One significant knee injury was reported to Kjetil Jansrud of Norway. His team announced he would not compete in the rest of the World Championships. No further information was immediately available.
Ligety joins Daron Rahlves (2001 St Anton), Bode Miller (2005 Bormio) and Lindsey Vonn (2009 Val d’Isere) as World Super G Champion.
It is Ligety’s second World title, he claimed the GS crown at Garmisch in 2011, and his third World Championship medal having placed third in GS in 2009. -HM
by Hank McKee
Men’s World Championship super G, Schladming, Austria, Feb. 6, 2013
1 Ligety, Head/Head/Head
2 DeTessiere, Head/Head/Head
3 Svindal, Head/Head/Head
4 Reichelt, Salomon/Salomon/Salomon
5 Mayer, Head/Head/Head
6 Pinturault, Salomon/Salomon/Salomon
7 Innerhofer, Rossignol/Rossignol/Rossignol
8 Baumann, Blizzard/Tecnica/Marker
9 Theaux, Salomon/Salomon/Salomon
10 Streitberger, Head/Head/Head
Men’s World Championship super G, Schladming, Austria, Feb. 6, 2013. … It is the second of ten individual races (plus a team event) at the 42nd FIS World Ski Championships. … It is the 28th title super G, the 14th for men. … It is the tenth World Championship race hosted by Schladming which also hosted in 1982. … Defending champion is Christof Innerhofer. … Last World Cup winner in SG at Schladming was also Innerhofer March 15, 2012.
It is the second World Championship for Ted Ligety who also won the GS at Garmisch (2011). … and his third World Championship medal having gained bronze in GS at Val d’Isere (2009). … He also owns a gold medal in combined from Sestriere (2006). … It is his first super G victory in World Cup or title meet competition. … He previous best was second at Val d’Isere Dec. 12, 2009. … He was fourth twice earlier this season (Lake Louise Nov. 25 and Beaver Creek Dec. 1). … It is the fourth World Championship in super G for the US team after Daron Rahlves (St Anton 2001), Bode Miller (Bormio 2005) and Lindsey Vonn (Val d’Isere 2009).
It is the first World Championship medal for Gauthier DeTessiere and the second in super G for a French male (Franck Piccard won bronze at Saalbach 1991). … He had never placed better than eighth in a World Cup, Olympic or World Championship SG previously.
It is the seventh World Championship medal for Aksel Lund Svindal. … his second in super G, the other also a bronze at Val d’Isere 2009. … He also holds three Olympic medals including the gold medal in super G from Whistler (2010). … He has been on the podium in 18 World Cup super G’s including four this season. … Third place was his worst placing in the discipline of the season.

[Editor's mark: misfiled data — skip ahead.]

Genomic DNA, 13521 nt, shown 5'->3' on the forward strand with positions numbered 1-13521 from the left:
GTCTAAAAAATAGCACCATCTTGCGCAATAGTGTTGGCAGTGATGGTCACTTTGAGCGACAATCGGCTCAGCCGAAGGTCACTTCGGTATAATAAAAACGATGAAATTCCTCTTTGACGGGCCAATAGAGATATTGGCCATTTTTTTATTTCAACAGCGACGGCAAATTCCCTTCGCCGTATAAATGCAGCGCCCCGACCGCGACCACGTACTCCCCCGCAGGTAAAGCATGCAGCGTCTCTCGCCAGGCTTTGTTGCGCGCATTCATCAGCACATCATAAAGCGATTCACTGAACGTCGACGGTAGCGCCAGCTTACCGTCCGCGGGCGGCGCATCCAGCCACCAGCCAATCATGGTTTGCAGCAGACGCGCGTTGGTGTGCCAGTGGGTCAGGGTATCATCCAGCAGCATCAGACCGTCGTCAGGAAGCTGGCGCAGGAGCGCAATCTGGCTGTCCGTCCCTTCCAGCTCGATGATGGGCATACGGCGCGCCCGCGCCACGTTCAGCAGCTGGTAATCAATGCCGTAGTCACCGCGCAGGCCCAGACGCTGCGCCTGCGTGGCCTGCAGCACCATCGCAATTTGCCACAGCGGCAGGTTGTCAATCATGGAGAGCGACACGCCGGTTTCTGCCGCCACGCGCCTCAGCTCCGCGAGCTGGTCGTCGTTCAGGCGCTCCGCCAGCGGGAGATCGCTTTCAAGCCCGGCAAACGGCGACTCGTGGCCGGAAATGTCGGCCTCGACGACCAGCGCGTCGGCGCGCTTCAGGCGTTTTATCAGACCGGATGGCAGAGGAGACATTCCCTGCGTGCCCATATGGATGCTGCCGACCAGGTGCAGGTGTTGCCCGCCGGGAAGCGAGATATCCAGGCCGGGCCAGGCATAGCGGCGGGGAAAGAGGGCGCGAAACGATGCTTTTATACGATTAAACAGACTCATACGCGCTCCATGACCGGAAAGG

>Jan Hudec had previously been seventh in two World Championship super G’s, at St Moritz (2003) and Are (2007). … It is his third best SG finish of the season. … It is the first career World Championship placing for Thomas Biesemeyer. … And his best placing of four this season, all in super G. … It is the first career World Championship placing for Ryan Cochran-Siegle. … his best placing of four this season, two in super G. … It is the fourth World Championship placing for Manuel Osborne-Paradis and matches his career second best. … It is his first placing in super G. … It is his eighth top 30 finish of the season and third in SG. … It is the third best of three World Championship finishes for Benjamin Thomsen. … his sixth top 30 of the season and his best super G result of the season. … It is the worst completed World Championship race for Erik Guay. … and matches his worst of 10 Cup results this season.
USA 2 (1gold, 1bronze)
SLO 1 (gold)
SUI 1 (silver)
FRA 1 (silver)
NOR 1 (bronze)
FIS World Ski Championships
Men’s Super G
Feb 6, 2013
|Rank||Bib||FIS Code||Name||Year||Nation||Total Time||FIS Points|
|2||4||191746||DE TESSIERES Gauthier||1981||FRA||1:24.16||2.50|
|3||22||421328||SVINDAL Aksel Lund||1982||NOR||1:24.18||2.75|
|21||7||192504||MERMILLOD BLONDIN Thomas||1984||FRA||1:26.11||26.89|
|37||37||491151||DE LA CUESTA Paul||1988||SPA||1:28.48||56.53|
|43||77||30246||BIRKNER KETELHOHN Jorge F.||1990||ARG||1:29.99||75.41|
|57||62||30149||SIMARI BIRKNER Cristian Javier||1980||ARG||1:32.02||100.80|
|Disqualified 1st run|
|Did not finish 1st run|
|79||30283||FREEMAN CRESPO Ignacio||1992||ARG|
|65||670058||KOSHKIN Dmitriy||1986||ass="print0" style="font-style: normal; font-variant: normal; font-weight: normal; font-size: 9px; line-height: normal; font-family: Arial, Helvetica, Geneva, Swiss, SunSans-Regular; background-color: #ffffff; vertical-align: top;" align="center">KAZ|
|42||400281||VAN HEEK Marvin||1991||NED|